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What can we learn from Apple and Coke’s mistakes regarding customer experience?

The Apple brand name has long become synonymous with innovation. Steve Jobs acclaimed this success to his mantra "the user is king". But has the company stepped away from its founder's philosophy? More crucially, can leaders learn from its most recent mistake?
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Jobs’ user-centric approach has undoubtedly been adopted by the company, but CEO Tim Cook may be leading it off the road previously paved by his predecessor.

“While Apple remains a top performing brand, there is a growing perception that it is no longer redefining technology for consumers,” claimed a 2014 Milward Brown Brandz report.

It’s not the first time that such concerns have been raised. 

In 2013 it was reported that Cook was feeling increased pressure from Apple’s board due to a perceived lack of innovation under his tenure. Apart from the iPad mini, its products have been refreshes of existing devices.

Saxonbury & Kent founder Dominic Kichin has been convinced that the proof lies in the release of the new MacBook. He revealed that he was “slightly disturbed” by its features. 

One of the changes to the MacBook was the removal of its magnetic charger, which had only been removed because of its large size.

“But why does the Macbook need to be thinner?” Kichen added. “Don’t we have the MacAir for that?”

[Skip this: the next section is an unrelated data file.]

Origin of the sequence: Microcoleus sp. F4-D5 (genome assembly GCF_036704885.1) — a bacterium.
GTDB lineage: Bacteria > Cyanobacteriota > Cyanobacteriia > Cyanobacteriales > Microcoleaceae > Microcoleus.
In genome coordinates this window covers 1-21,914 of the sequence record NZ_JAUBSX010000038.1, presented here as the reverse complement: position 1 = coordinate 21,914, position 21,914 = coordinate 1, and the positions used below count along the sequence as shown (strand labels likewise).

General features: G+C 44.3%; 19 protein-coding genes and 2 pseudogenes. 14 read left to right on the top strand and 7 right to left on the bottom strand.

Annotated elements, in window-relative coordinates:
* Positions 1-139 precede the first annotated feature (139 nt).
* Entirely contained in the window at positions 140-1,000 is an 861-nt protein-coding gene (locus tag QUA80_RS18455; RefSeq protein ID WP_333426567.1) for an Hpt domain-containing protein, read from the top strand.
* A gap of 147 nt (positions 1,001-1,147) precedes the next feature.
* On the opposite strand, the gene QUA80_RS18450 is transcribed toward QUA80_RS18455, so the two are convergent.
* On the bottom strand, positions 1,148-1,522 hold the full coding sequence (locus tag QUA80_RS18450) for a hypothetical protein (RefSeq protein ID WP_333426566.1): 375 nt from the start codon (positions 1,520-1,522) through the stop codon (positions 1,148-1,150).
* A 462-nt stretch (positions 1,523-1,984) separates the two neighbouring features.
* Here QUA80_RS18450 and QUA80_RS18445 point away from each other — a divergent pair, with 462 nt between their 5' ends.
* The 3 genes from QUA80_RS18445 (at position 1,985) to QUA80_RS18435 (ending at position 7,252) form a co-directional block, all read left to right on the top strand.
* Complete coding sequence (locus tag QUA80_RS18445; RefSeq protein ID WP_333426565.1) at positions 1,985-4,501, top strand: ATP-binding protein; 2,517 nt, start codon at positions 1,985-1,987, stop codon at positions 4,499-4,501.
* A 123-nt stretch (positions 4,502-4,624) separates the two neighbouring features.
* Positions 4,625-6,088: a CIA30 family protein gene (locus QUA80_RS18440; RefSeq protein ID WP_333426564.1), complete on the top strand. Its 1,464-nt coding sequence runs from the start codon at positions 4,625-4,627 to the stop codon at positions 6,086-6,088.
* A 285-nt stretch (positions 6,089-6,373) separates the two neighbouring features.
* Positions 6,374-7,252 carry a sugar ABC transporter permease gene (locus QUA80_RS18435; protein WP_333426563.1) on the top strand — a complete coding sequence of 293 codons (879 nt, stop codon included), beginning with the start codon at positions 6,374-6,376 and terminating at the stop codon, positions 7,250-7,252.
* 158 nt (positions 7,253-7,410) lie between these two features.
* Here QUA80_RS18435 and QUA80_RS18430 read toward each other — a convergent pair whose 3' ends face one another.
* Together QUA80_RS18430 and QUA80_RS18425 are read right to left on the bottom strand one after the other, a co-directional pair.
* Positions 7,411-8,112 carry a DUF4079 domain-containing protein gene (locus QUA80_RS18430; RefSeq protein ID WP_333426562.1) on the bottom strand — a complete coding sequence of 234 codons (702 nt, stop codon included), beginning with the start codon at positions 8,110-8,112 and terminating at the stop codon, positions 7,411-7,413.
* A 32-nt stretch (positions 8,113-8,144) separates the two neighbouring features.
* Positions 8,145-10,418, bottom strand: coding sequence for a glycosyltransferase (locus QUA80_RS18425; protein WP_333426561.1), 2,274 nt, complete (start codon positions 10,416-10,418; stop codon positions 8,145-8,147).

Kitchin’s concern is that Apple is simply innovating because they can and that user experience has nothing to do with it. This is something which has toppled many businesses when they were at their peak.

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According to Andre Spicer from the CASS Business School, Apple has lost its title of industry leader and chief innovator for a number of reasons.

He said: “What’s been interesting with Apple in the last few years is that under Cook, the company has moved very much from being the leader in the industry, to following many industry trends.”

Upon unveiling the iPhone 6, 6Plus and iWatch, industry experts were unimpressed as the market had long been dominated by Samsung and Sony. Both companies’ teams had already delved into other areas such as virtual reality headsets, suggesting that Apple is playing catch-up.

Spicer suggested that Apple bosses have fallen behind because they may have forgotten what brought them success. Remember Jobs’ mantra? It seems Cook may have taken a large side step along the way.

In an book written by Scott Berkun, Ten Myths of Innovation, he explained that humans hate change as “conformity is deep in our biology”.

Berkun added: “The history of breakthroughs is a tale of persistence against rejection. Much of what makes a successful innovator is their ability to persuade and convince conservative people of the merits of their ideas, a very different skill from creativity itself.”

Apple’s innovation may have stemmed from Jobs’ ability to not only cater to exactly what consumers wanted, but to entice them into accepting the idea behind the product. Jobs was famous for his pitches and power of persuasion.

Hartmut Esslinger, who worked with Jobs to establish a “design language” for Macintosh, suggested that “Apple is mostly gone”.

He said: “The Apple of today resembles Sony of the 1980s“.

Although the Apple of today still has great design at its core, “it must maintain [its]previous passion to speed up its innovation again.”

But Apple is far from the only company to have fallen into such this trap.

Read on to find out what you can learn from Coke, Microsoft and Samsung…

Image: Shutterstock

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About Author

Shané Schutte

Shané Schutte is the deputy editor of Real Business, with a particular specialism in employment and business law, human resources, information technology and sales/marketing.

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